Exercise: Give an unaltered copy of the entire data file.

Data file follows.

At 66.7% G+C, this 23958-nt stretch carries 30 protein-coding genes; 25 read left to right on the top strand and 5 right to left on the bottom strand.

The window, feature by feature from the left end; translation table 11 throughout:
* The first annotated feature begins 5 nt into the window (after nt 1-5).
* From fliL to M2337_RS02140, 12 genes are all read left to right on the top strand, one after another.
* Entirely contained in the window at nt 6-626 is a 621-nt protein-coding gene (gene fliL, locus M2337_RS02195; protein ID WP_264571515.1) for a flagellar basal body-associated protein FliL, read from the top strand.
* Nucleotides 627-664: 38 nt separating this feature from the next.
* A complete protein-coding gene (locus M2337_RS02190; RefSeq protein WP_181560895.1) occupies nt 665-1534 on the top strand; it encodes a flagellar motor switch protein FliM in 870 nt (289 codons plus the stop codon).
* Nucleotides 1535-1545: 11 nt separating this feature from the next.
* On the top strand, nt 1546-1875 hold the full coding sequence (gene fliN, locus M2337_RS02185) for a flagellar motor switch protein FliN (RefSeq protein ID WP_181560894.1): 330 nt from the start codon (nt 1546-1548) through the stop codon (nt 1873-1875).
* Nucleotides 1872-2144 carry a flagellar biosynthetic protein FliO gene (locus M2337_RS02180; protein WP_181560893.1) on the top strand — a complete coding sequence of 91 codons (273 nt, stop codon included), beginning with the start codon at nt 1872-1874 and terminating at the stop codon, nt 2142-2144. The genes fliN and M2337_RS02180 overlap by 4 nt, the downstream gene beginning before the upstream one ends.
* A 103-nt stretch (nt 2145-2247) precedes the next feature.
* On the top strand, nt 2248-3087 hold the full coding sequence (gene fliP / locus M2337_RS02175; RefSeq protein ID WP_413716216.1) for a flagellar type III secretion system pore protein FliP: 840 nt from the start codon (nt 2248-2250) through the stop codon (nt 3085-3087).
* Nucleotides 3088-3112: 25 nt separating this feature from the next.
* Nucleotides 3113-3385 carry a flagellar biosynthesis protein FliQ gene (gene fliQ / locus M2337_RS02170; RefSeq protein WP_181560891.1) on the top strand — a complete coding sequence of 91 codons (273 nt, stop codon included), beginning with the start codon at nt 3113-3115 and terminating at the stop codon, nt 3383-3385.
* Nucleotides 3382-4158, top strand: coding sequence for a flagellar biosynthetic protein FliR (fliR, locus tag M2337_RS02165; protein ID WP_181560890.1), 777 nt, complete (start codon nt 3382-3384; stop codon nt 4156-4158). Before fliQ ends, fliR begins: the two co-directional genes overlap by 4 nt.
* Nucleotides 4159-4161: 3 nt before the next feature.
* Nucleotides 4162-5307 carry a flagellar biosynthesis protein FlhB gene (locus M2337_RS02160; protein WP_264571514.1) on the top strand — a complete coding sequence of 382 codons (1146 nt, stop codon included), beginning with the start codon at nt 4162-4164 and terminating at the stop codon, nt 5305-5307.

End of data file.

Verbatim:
At 66.7% G+C, this 23958-nt stretch carries 30 protein-coding genes; 25 read left to right on the top strand and 5 right to left on the bottom strand.

The window, feature by feature from the left end; translation table 11 throughout:
* The first annotated feature begins 5 nt into the window (after nt 1-5).
* From fliL to M2337_RS02140, 12 genes are all read left to right on the top strand, one after another.
* Entirely contained in the window at nt 6-626 is a 621-nt protein-coding gene (gene fliL, locus M2337_RS02195; protein ID WP_264571515.1) for a flagellar basal body-associated protein FliL, read from the top strand.
* Nucleotides 627-664: 38 nt separating this feature from the next.
* A complete protein-coding gene (locus M2337_RS02190; RefSeq protein WP_181560895.1) occupies nt 665-1534 on the top strand; it encodes a flagellar motor switch protein FliM in 870 nt (289 codons plus the stop codon).
* Nucleotides 1535-1545: 11 nt separating this feature from the next.
* On the top strand, nt 1546-1875 hold the full coding sequence (gene fliN, locus M2337_RS02185) for a flagellar motor switch protein FliN (RefSeq protein ID WP_181560894.1): 330 nt from the start codon (nt 1546-1548) through the stop codon (nt 1873-1875).
* Nucleotides 1872-2144 carry a flagellar biosynthetic protein FliO gene (locus M2337_RS02180; protein WP_181560893.1) on the top strand — a complete coding sequence of 91 codons (273 nt, stop codon included), beginning with the start codon at nt 1872-1874 and terminating at the stop codon, nt 2142-2144. The genes fliN and M2337_RS02180 overlap by 4 nt, the downstream gene beginning before the upstream one ends.
* A 103-nt stretch (nt 2145-2247) precedes the next feature.
* On the top strand, nt 2248-3087 hold the full coding sequence (gene fliP / locus M2337_RS02175; RefSeq protein ID WP_413716216.1) for a flagellar type III secretion system pore protein FliP: 840 nt from the start codon (nt 2248-2250) through the stop codon (nt 3085-3087).
* Nucleotides 3088-3112: 25 nt separating this feature from the next.
* Nucleotides 3113-3385 carry a flagellar biosynthesis protein FliQ gene (gene fliQ / locus M2337_RS02170; RefSeq protein WP_181560891.1) on the top strand — a complete coding sequence of 91 codons (273 nt, stop codon included), beginning with the start codon at nt 3113-3115 and terminating at the stop codon, nt 3383-3385.
* Nucleotides 3382-4158, top strand: coding sequence for a flagellar biosynthetic protein FliR (fliR, locus tag M2337_RS02165; protein ID WP_181560890.1), 777 nt, complete (start codon nt 3382-3384; stop codon nt 4156-4158). Before fliQ ends, fliR begins: the two co-directional genes overlap by 4 nt.
* Nucleotides 4159-4161: 3 nt before the next feature.
* Nucleotides 4162-5307 carry a flagellar biosynthesis protein FlhB gene (locus M2337_RS02160; protein WP_264571514.1) on the top strand — a complete coding sequence of 382 codons (1146 nt, stop codon included), beginning with the start codon at nt 4162-4164 and terminating at the stop codon, nt 5305-5307.